Local infectious disease expert weighs in on mask mandated vs. mask optional schools
BIRMINGHAM, Ala. (WBRC) - As more students in Alabama head back to the classroom, many are wondering how schools will handle potential COVID exposures, especially depending on which mask policy they’ve adopted.
Obviously, the difference between mask mandated and mask optional schools boils down to giving families the choice to send their kids to school with or without a mask.
But one local doctor said this isn’t the time to experiment.
“The best practice is undoubtedly to have mandatory masking in schools.”
Co-Director of UAB & Children’s of Alabama’s Division of Pediatric Infectious Diseases, Dr. David Kimberlin, not mincing words as he talked about how to keep children safe from the Delta variant, especially as they return to school.
“This is something that I really beg those school districts that have not yet required mandatory masking, I beg them to listen to the uniformity of voice here. Mandatory, universal masking in schools is our best way into and through what is immediately in front of us,” Dr. Kimberlin said.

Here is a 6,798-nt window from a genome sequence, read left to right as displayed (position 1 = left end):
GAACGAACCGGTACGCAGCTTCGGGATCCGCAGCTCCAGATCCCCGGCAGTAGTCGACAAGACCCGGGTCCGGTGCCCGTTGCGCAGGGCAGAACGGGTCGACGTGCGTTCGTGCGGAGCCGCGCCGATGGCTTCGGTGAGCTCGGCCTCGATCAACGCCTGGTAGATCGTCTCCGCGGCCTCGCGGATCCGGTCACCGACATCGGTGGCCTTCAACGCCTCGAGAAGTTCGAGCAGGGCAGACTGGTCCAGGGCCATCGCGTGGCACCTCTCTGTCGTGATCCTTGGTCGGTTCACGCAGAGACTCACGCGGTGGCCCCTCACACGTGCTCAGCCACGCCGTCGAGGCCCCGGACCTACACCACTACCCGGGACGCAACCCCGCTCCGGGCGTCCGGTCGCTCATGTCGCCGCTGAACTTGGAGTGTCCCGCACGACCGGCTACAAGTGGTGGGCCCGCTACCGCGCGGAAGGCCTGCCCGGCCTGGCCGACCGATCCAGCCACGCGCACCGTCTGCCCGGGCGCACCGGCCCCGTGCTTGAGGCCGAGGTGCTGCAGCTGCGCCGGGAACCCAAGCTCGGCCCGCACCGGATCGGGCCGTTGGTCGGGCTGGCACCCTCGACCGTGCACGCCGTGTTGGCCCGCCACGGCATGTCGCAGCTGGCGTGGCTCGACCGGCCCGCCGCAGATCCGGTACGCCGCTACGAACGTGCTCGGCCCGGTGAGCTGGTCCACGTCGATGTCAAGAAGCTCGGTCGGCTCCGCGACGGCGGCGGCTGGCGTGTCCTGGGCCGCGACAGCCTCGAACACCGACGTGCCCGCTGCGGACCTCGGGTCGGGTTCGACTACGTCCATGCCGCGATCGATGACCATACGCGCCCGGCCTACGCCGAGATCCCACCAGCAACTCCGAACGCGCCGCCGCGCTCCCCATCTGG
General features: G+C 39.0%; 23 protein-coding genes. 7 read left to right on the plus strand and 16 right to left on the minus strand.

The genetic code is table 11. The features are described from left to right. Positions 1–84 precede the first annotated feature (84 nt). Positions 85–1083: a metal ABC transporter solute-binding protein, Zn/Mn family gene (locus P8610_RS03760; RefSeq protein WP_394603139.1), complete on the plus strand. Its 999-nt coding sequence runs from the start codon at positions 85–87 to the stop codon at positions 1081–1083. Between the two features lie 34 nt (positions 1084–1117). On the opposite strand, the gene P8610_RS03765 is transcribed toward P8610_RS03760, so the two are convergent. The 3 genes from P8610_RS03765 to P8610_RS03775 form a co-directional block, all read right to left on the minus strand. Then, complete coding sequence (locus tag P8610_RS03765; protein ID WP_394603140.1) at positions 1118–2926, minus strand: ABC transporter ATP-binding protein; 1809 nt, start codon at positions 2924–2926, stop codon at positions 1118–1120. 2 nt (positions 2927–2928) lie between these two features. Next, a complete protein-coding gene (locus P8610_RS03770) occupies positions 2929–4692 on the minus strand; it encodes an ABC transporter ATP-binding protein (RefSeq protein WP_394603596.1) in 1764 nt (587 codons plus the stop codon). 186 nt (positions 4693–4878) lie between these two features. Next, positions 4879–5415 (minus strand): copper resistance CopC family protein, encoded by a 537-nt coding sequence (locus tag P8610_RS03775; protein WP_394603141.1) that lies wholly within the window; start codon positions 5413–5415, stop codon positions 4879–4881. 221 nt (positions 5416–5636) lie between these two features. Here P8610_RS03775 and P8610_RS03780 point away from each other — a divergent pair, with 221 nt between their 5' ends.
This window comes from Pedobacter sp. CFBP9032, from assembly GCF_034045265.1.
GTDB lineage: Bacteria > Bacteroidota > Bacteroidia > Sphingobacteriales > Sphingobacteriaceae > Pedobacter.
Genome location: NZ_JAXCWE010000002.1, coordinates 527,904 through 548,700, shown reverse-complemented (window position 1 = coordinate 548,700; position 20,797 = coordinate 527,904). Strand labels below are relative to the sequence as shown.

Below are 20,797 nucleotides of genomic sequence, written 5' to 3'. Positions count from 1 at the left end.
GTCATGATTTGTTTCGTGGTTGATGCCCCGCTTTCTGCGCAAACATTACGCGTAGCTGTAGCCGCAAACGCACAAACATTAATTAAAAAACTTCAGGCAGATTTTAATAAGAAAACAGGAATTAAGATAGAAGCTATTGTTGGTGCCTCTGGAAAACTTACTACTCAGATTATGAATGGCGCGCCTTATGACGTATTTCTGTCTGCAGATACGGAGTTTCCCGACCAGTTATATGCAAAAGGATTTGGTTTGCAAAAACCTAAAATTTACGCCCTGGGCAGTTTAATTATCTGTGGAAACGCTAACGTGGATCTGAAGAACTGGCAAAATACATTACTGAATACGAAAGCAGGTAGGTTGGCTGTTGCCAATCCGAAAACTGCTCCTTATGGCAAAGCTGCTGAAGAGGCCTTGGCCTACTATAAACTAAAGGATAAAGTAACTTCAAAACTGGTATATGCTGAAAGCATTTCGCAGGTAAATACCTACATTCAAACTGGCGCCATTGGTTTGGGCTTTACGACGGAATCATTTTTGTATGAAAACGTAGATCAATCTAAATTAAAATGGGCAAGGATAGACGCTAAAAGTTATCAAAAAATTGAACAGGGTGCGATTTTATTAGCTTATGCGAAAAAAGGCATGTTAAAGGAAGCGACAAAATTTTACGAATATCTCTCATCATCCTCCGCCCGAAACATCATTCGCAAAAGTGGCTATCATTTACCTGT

He anticipates there will still be cases of COVID in schools even with mask mandates.
That’s because the Delta variant is highly transmissible.
“Look up in Missouri, look over in North Carolina, look in Mississippi, these are schools that opened with optional masking and within two to five days were closing classes. It makes the most sense to mask from the beginning. Why let it get bad and then react to that? Why not do something to try to keep it from getting bad in the first place?” Dr. Kimberlin asked.
Each school system has its own plan for handling COVID outbreaks.
Dr. Kimberlin said it’s not a matter of if, but when those cases happen.
He said schools should plan to do aggressive contact tracing and testing.
“For those that are unvaccinated, and that would include everybody under 12, that will mean quarantine again in order to try to contain the virus spread. This Delta variant is a different, a different type of virus than what we faced last year and think how bad it was then. It’s going to be worse now,” Dr. Kimberlin explained.
He still recommends all children return to the classroom regardless of their school’s mask policy saying remote learning is inferior to face-to-face instruction.
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